1 May 2001

Timprov is mellower than I. This is a good thing -- it's just that it's not a particularly great accomplishment. It's like being more Protestant than the Pope. You can't expect people to get all excited if you put it on your resume. But it's nice for him. When he sends a story out, it's as if he threw it over the edge of the planet. Buh-bye, story! And then in his mind, it's gone, until one day it shows up in the mailbox again. At which point he flings it over the edge of the planet again. It's like he's reading a book while playing fetch in a nice big park, and so he doesn't really mind if the dog wanders off into the bushes somewhere for awhile, as long as she brings the ball back eventually.

Whereas I left my book at home, and feel like I'm playing by the freeway. So I keep shouting encouraging things like, "Here, girl! C'mon! Bring the ball!" Which, of course, have no effect whatsoever on the actual return of the dog, or whether she darts out into traffic with my favorite ball and requires surgery and the ball is never quite the same to me again, or....

Mark is not mellow on this topic. He doesn't write fiction much, but when he sends his papers out to conferences, he fidgets when they're supposed to respond. And when Mark fidgets, he literally fidgets. (Of course, he does this when he's not particularly nervous, too. It seems to be a family thing, although to be fair, not all of them do it.) So he understands my anxiety about sending out stories pretty directly.

All this by way of saying that I haven't heard about the book today, and I don't know if I will, and I don't know when I will otherwise. Timprov pointed out that editors have other lives that sometimes interfere with things happening exactly when they say they will. Look. These Delacorte people are supposed to be announcing about this today on their website. I've read today's update. It's not on there. So maybe it's not just me. Maybe I'm not the only one who knows nothing. Maybe one of the editors' dad died, as Timprov suggested. Or maybe they've been taking turns nursing the office dog through pneumonia. Or....

Other amusing scenarios would help pass the time, in lieu of small candy baskets, which I don't expect to get.

So anyway. So I'm working on the Amber article and the current novel. I really feel the urge to give this book a title, and it's all Tim's fault. It's got robots in it, and one of the major themes is control, violence, and civil rights for and with them. So Tim was teasing me and called it Robellion! Which was funny, and I laughed. Only now I'm thinking of it that way. Which is kind of like thinking of your kid as Four-Eyes or Chicken-Legs. It may be silly and accurate, but it ought to make you a little uncomfortable. So we were brainstorming titles last night. Timprov was trying to get me to just go with a placeholder title, so we were talking about near misses. My favorite was The Lord of the Bracelets, but it's not high fantasy, so that's probably not a good choice. I also liked A Scanner Drunkenly (that was after Mark decided to join the jokes rather than looking for programming language terms that might help me) and The Stars In My Pocket, Like Balls of Lint, but, hey, I may get short stories out of those. (I got one out of The Day the Earth Sat Still, so why not?) Upshot of it is, I still have no title. I may just call it Reprogramming until it's done, then demand titles of my first readers. It worked for Fortress of Thorns.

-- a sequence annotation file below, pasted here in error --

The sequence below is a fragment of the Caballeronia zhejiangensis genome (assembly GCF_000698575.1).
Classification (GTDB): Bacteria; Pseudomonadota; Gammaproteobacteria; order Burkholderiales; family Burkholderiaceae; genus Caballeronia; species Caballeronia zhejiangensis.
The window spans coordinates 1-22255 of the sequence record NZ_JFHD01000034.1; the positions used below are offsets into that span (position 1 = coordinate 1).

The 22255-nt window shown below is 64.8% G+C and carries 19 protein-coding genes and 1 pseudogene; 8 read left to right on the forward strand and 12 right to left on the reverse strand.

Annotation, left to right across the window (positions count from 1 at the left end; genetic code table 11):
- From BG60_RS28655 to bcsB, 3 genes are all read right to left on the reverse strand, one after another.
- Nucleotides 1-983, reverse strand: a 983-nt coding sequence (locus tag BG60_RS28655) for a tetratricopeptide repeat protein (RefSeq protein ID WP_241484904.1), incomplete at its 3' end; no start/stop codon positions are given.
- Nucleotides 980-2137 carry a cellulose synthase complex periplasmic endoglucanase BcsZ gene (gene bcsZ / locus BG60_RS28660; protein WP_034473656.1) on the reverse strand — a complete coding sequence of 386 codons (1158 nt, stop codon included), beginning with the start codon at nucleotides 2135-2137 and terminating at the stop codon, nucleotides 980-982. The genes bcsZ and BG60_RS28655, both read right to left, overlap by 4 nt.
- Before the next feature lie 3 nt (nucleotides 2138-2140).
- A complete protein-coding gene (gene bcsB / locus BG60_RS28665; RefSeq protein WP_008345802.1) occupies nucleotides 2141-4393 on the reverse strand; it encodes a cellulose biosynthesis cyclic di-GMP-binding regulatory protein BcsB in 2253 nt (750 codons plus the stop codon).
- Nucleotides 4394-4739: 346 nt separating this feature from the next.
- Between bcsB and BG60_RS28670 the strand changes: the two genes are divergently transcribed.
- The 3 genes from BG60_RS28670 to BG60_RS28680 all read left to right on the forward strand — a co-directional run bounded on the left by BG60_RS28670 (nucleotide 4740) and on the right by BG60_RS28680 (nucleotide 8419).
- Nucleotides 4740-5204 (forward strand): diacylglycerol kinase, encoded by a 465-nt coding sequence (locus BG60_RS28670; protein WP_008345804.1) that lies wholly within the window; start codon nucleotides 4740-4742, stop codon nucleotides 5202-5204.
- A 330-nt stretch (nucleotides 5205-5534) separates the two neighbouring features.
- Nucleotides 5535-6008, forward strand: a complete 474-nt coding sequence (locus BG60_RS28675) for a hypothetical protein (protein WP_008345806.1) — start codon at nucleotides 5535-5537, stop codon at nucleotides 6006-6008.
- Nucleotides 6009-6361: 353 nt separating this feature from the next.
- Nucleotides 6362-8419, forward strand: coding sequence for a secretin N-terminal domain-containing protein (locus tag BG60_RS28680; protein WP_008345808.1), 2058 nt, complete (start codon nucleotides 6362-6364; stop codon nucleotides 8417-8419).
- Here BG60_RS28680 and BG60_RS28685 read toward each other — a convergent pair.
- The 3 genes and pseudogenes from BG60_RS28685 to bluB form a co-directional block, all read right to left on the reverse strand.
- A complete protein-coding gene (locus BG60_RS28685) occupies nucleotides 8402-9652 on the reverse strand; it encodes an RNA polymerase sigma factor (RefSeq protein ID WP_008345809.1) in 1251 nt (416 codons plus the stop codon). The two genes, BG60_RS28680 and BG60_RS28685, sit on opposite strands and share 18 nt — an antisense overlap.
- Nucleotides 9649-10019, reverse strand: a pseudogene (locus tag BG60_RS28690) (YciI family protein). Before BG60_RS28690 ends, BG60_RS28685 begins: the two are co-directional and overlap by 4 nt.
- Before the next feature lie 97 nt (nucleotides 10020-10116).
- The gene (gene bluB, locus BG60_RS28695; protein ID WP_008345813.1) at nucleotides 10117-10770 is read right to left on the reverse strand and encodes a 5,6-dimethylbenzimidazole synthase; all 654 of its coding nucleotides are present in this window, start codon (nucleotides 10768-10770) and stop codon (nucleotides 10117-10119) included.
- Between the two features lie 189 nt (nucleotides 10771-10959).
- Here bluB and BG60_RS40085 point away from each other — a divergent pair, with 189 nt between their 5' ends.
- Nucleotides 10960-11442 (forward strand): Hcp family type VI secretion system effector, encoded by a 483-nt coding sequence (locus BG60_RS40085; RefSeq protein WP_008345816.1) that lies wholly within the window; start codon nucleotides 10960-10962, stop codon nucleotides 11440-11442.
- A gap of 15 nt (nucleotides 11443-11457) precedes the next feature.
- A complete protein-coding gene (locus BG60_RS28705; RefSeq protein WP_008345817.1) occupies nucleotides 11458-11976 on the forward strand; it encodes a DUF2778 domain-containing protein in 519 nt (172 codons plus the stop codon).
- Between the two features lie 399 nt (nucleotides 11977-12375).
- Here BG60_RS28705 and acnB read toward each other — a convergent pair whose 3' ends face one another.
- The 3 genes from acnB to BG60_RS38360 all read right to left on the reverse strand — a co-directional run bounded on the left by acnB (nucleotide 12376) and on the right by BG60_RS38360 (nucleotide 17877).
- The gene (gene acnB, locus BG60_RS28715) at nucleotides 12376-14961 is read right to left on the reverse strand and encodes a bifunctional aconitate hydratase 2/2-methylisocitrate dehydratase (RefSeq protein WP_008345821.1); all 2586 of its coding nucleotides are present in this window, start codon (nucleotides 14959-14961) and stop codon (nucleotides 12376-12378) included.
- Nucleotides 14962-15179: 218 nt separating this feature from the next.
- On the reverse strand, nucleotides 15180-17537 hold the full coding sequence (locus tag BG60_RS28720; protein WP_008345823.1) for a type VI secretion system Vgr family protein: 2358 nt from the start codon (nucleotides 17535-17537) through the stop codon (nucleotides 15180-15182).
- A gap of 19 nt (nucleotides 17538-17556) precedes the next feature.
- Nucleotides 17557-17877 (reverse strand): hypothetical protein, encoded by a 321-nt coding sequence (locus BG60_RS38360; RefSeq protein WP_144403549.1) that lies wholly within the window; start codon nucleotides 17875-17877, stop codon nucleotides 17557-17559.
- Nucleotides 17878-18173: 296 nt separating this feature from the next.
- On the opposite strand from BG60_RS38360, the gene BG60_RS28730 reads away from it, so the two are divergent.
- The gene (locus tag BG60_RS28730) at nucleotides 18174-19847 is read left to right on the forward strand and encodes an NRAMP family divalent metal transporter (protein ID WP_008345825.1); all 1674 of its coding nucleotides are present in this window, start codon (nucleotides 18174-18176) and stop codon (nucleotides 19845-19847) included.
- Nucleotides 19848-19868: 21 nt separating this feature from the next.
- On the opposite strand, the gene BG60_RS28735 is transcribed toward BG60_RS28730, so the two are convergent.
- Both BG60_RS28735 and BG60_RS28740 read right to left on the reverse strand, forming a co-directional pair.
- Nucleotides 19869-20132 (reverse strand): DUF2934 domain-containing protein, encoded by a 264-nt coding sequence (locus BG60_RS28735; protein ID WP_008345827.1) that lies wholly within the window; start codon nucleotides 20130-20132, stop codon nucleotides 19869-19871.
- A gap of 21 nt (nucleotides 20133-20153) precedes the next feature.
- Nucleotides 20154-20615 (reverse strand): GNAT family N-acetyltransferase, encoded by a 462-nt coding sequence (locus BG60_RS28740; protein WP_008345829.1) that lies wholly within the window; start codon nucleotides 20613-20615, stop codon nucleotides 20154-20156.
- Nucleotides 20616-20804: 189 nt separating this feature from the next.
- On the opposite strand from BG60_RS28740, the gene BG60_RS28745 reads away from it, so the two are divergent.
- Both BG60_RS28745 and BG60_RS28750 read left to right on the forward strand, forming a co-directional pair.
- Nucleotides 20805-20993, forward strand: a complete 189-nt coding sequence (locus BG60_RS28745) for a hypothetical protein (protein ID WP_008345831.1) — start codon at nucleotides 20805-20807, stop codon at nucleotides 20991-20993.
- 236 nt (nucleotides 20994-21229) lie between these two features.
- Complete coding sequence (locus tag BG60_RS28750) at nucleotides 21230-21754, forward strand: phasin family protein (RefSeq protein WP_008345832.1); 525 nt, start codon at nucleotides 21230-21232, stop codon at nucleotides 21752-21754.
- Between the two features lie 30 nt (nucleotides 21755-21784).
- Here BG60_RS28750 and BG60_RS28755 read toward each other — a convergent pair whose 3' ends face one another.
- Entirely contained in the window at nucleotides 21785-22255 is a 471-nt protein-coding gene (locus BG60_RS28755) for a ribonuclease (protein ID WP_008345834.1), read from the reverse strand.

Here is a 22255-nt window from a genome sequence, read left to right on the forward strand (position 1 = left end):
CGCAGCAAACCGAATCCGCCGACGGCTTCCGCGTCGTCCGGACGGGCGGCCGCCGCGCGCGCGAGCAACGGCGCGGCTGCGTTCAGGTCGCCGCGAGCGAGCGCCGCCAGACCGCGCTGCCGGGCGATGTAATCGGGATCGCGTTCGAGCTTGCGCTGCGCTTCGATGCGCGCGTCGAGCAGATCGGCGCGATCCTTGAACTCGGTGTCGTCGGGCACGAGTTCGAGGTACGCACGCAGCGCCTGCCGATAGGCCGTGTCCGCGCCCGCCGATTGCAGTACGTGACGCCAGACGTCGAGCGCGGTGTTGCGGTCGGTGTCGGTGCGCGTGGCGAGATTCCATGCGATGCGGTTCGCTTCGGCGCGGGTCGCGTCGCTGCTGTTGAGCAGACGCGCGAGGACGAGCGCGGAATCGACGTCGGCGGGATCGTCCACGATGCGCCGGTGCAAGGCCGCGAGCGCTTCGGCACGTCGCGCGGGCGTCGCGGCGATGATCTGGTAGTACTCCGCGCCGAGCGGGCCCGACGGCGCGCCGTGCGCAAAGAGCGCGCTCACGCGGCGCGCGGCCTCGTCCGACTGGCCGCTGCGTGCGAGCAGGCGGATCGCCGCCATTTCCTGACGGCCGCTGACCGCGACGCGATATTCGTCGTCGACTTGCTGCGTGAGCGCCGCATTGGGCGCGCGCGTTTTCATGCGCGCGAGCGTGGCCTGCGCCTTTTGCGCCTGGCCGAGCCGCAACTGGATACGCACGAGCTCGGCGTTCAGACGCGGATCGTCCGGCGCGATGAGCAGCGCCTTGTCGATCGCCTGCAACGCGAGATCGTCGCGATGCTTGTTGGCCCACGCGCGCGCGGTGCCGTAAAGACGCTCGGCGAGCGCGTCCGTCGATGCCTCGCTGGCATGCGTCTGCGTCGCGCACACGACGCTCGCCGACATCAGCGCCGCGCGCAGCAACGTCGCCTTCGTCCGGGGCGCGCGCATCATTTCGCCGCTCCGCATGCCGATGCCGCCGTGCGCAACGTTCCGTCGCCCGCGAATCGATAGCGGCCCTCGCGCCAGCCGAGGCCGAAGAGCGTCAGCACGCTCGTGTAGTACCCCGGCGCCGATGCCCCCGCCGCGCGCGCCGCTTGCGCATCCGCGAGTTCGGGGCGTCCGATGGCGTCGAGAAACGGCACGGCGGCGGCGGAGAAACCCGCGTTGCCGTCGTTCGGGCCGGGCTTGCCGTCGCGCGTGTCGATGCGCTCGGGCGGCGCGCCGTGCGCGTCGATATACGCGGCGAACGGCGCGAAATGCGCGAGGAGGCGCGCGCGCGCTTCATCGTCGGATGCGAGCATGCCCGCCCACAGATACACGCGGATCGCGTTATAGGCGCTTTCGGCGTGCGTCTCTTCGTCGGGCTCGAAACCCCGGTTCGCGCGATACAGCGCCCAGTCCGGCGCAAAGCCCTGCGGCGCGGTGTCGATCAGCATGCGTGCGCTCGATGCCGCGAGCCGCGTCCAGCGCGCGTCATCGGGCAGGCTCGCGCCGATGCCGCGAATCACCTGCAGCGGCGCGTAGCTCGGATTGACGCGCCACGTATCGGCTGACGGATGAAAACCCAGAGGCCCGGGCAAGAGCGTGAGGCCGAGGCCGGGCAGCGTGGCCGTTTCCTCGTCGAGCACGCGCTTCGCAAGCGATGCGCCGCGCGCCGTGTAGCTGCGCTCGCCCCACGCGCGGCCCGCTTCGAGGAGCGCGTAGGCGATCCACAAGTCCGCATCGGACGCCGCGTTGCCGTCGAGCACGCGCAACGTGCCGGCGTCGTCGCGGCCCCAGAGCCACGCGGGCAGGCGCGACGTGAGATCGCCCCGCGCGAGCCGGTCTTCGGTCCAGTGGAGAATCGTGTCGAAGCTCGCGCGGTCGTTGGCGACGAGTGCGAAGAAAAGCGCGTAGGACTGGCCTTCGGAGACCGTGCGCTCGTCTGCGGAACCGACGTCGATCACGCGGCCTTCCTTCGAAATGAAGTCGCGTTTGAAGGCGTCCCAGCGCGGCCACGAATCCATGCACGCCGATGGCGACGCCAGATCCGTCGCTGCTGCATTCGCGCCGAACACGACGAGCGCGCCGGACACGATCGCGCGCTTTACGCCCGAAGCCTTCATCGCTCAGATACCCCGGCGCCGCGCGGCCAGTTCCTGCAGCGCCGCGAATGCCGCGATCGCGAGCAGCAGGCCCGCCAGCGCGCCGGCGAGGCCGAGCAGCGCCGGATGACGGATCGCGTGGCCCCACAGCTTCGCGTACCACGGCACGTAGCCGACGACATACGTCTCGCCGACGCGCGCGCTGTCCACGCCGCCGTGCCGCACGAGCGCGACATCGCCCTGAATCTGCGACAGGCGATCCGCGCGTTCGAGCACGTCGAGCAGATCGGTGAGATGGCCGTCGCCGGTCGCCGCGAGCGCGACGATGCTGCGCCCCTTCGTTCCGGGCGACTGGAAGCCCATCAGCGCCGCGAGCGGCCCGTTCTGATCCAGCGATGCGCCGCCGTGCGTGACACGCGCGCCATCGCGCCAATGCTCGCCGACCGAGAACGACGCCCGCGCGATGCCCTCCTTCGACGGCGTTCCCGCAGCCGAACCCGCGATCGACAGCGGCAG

In good news, I got paid yesterday for my immigration books, and the editor asked if I wanted to work with him again. Uh, yeah! I can do that. No problem. I can do that here, but it's going to take tools, and it's going to take time....

I'm having a bit of a Jordan day. If you haven't seen Real Genius, put it on your list of Marissa Assignments, right next to reading Anne Sexton. Come on. I read what you recommend. (Really, I do, Jed: I'm in the middle of Not What You Expected right now.)

I know enough people out here now that I wish I could have done May Baskets this year. But the people I know out here are scattered literally all over the Bay Area, and it would take me at least five hours to deliver May Baskets to all of them. And, gosh, if I was going to go visit people, I wouldn't want to ring the bell and run. But if I went in and visited, they wouldn't have to guess who left their May Baskets. I'm just not that subtle. Another year, perhaps, back in civilization.

Do kids even do May Baskets any more? Or is it "unsafe?" I mean, any psycho could leave poisoned candy on your doorstep for your children to eat. I hope it's not "unsafe." I loved doing May Baskets. It was always a big deal: how were we going to make them, how were we going to decorate them, what were we going to put in them? A lot of the girls used styrofoam cups and Magic Markers. Three guesses whether that was good enough for me. And another one on whether it would have been good enough for my mom even if I'd been willing to settle. I liked weaving the strawberry baskets best. It was cool, it was pretty, you could fit a lot of candy and goodies in it, and we got to eat a lot of strawberries to get enough baskets. Oh no! I haven't seen a strawberry basket like that in ages! And you just can't weave construction paper in the plastic kind with the little tiny airholes. You just can't. Oh, bummer.

I guess I was wrong about the future being a pretty neat place, if it doesn't have good May Baskets. Although programming nanomachines to weave themselves into cool patterns sounds like a good mother/daughter project, so maybe it'll be okay after all.

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